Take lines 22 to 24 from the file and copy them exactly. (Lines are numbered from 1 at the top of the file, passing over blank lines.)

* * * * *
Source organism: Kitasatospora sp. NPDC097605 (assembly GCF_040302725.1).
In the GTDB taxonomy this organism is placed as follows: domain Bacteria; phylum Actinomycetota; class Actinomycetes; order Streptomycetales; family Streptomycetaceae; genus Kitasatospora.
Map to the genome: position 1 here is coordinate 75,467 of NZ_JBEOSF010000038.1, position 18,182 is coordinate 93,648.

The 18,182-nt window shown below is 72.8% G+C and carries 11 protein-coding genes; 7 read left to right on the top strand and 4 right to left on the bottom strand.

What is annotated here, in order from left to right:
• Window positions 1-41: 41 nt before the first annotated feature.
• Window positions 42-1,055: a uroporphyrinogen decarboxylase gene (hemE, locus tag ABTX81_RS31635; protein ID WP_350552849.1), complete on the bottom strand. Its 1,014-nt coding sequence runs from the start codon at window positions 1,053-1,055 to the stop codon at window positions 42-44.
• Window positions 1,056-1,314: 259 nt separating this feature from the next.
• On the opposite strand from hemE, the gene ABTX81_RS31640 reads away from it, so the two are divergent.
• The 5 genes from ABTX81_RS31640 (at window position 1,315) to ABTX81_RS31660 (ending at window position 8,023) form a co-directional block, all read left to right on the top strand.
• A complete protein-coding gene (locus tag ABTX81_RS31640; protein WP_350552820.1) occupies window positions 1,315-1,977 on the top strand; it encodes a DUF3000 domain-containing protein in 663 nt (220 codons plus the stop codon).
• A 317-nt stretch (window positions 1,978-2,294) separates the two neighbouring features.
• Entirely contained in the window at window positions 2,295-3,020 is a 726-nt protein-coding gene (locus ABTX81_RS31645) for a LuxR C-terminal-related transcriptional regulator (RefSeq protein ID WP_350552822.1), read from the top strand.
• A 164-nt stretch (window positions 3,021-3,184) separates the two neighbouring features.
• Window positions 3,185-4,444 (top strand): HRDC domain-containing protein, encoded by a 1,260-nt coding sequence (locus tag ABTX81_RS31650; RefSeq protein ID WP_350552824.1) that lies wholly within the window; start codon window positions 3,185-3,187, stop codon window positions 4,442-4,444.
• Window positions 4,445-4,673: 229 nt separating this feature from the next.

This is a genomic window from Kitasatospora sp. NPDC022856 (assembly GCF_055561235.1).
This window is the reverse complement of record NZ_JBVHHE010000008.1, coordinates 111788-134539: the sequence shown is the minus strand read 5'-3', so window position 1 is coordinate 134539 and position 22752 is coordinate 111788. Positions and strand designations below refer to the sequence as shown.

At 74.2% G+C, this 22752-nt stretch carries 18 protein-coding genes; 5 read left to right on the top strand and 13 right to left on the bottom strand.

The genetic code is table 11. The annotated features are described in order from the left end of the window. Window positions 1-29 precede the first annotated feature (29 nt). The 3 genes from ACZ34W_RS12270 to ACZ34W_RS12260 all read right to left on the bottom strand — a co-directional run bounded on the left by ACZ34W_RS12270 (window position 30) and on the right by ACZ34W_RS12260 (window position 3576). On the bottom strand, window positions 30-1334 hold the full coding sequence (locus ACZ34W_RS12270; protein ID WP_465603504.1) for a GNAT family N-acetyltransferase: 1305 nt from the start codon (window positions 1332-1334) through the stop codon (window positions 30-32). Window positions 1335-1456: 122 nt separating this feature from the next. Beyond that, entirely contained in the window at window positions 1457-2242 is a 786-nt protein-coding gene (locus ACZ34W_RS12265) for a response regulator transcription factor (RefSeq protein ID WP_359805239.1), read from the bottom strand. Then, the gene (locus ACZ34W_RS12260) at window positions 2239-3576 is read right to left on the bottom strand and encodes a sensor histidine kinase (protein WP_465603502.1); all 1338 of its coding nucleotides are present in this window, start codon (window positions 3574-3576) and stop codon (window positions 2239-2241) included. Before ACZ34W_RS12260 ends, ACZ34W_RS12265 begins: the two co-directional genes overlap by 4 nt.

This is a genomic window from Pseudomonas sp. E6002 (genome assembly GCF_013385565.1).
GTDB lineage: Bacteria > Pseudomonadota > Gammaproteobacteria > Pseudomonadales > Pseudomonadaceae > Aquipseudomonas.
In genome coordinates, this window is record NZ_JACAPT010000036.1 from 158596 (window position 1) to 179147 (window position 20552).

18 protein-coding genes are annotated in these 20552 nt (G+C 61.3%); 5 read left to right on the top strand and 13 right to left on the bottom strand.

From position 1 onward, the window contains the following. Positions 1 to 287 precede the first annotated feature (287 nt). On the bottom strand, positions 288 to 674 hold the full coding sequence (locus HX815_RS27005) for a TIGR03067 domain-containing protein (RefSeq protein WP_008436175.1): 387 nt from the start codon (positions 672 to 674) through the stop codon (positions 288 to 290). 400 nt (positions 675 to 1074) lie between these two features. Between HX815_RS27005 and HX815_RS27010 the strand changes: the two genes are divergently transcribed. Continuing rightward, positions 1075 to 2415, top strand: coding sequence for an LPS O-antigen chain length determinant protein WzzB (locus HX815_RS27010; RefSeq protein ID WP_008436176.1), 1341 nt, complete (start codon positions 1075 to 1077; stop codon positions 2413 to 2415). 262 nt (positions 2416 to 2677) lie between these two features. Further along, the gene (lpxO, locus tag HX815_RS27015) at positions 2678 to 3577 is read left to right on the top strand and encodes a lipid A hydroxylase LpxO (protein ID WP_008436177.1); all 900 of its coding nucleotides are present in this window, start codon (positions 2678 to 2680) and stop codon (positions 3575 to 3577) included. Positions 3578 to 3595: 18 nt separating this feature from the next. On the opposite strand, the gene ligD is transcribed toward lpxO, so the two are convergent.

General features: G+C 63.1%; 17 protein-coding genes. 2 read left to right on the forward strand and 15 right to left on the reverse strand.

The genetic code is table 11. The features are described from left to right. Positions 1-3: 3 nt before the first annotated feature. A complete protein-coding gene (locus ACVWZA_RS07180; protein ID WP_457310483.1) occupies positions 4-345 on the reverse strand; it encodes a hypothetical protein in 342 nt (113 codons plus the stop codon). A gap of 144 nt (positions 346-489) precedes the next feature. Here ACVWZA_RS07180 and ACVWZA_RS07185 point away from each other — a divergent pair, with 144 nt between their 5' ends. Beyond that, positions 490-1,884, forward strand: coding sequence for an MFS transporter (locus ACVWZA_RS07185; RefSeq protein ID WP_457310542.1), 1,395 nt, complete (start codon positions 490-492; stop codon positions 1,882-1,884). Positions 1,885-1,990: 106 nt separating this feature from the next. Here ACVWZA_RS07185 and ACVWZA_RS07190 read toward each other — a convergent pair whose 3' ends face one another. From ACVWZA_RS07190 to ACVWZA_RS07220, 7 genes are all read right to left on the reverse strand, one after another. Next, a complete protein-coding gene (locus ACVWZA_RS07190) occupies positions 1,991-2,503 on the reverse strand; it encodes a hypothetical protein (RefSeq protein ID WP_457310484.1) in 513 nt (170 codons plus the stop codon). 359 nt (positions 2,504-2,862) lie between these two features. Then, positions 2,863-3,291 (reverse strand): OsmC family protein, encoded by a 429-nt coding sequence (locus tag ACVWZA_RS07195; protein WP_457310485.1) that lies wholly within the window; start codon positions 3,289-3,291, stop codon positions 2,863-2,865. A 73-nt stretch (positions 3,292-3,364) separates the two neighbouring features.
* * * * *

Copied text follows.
GTDB lineage: Bacteria > Pseudomonadota > Gammaproteobacteria > Pseudomonadales > Pseudomonadaceae > Aquipseudomonas.
In genome coordinates, this window is record NZ_JACAPT010000036.1 from 158596 (window position 1) to 179147 (window position 20552).

18 protein-coding genes are annotated in these 20552 nt (G+C 61.3%); 5 read left to right on the top strand and 13 right to left on the bottom strand.